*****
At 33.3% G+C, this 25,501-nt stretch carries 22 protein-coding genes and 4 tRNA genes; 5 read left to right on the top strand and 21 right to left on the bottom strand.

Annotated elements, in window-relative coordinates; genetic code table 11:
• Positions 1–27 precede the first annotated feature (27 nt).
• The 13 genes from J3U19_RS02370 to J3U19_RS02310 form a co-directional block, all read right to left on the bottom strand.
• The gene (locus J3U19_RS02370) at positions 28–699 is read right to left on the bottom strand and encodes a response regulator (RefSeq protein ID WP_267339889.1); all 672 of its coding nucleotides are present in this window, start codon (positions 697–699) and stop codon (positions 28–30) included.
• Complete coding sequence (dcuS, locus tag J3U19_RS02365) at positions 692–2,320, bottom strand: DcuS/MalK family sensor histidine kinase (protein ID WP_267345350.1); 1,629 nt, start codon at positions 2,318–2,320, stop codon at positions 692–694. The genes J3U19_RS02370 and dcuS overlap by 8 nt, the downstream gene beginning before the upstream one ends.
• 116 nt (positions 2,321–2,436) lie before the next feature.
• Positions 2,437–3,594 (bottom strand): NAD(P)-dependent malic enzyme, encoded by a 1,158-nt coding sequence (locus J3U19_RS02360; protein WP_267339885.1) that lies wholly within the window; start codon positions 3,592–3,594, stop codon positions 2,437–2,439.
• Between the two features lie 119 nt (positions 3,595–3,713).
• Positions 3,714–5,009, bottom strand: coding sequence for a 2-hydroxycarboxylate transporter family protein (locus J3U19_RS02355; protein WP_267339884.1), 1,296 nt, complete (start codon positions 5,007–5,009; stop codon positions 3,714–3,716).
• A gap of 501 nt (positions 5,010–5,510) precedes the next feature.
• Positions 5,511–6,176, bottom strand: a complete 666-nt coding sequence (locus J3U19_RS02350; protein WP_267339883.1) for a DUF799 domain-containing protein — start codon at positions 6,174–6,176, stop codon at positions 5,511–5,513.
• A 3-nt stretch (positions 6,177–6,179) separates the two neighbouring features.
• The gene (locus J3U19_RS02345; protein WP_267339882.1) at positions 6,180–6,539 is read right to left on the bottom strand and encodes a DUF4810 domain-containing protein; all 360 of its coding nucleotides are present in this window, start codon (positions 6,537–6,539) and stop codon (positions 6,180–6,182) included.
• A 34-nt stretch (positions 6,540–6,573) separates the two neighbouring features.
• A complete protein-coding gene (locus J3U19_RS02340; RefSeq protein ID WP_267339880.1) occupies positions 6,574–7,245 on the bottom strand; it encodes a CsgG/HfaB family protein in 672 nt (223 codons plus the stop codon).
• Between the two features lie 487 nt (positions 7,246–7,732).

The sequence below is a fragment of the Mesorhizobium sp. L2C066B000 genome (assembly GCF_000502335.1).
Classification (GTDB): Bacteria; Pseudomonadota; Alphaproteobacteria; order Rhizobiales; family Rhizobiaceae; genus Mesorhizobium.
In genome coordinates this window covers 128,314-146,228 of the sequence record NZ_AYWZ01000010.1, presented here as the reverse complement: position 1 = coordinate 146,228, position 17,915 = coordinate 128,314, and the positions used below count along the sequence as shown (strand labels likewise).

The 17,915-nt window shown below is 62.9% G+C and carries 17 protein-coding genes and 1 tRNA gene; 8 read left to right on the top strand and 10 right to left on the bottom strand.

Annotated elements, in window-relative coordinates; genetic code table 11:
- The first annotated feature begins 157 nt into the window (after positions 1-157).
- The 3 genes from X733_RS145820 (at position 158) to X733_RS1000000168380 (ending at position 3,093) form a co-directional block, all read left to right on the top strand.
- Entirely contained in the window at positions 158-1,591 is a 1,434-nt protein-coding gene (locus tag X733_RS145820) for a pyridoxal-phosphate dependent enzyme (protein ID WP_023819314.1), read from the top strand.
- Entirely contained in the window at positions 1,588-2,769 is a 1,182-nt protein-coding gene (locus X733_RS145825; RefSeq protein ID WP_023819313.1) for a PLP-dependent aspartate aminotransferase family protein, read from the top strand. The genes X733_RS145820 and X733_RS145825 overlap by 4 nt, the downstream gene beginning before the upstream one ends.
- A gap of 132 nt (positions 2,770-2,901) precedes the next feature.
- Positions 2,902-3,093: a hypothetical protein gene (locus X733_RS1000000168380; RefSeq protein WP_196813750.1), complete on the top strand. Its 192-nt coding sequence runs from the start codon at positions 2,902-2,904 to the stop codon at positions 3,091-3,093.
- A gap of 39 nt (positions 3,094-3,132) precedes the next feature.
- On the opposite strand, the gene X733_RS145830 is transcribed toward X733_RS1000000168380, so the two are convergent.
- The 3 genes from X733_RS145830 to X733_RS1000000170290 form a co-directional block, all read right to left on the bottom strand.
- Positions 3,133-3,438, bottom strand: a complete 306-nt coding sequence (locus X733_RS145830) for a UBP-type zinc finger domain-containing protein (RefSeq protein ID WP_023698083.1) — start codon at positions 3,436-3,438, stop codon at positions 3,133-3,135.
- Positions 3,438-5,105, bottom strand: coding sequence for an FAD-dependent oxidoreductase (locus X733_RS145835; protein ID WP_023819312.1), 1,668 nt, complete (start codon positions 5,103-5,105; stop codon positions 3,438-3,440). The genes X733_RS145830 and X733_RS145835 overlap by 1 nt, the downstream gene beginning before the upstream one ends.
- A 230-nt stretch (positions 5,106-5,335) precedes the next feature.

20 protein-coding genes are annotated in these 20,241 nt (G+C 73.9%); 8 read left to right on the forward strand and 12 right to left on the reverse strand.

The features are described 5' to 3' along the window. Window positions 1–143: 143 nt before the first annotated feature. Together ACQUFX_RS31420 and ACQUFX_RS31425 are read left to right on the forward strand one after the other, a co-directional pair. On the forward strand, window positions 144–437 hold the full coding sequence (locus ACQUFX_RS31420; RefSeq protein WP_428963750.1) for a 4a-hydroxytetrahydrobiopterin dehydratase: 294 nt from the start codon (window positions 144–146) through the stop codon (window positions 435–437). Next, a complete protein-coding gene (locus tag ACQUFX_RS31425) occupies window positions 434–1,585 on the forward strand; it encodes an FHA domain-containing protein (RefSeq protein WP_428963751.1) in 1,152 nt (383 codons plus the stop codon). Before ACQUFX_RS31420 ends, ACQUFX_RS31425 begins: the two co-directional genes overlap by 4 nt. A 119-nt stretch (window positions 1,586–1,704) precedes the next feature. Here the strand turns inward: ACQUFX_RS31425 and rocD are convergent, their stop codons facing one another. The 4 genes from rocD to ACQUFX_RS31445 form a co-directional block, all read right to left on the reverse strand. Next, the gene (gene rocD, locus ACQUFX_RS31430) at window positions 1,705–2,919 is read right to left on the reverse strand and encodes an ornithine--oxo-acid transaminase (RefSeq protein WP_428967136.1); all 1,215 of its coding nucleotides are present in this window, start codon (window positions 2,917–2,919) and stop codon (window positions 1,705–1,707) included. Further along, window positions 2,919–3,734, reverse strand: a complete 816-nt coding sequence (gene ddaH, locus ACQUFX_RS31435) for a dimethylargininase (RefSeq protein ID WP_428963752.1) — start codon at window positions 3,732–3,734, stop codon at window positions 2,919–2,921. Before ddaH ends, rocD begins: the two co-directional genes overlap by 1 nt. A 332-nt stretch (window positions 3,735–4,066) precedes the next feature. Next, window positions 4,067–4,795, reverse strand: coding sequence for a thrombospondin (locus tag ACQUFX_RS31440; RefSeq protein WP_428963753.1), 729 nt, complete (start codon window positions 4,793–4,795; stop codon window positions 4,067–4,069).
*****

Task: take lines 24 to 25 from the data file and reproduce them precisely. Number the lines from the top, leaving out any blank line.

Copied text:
- The 3 genes from X733_RS145820 (at position 158) to X733_RS1000000168380 (ending at position 3,093) form a co-directional block, all read left to right on the top strand.
- Entirely contained in the window at positions 158-1,591 is a 1,434-nt protein-coding gene (locus tag X733_RS145820) for a pyridoxal-phosphate dependent enzyme (protein ID WP_023819314.1), read from the top strand.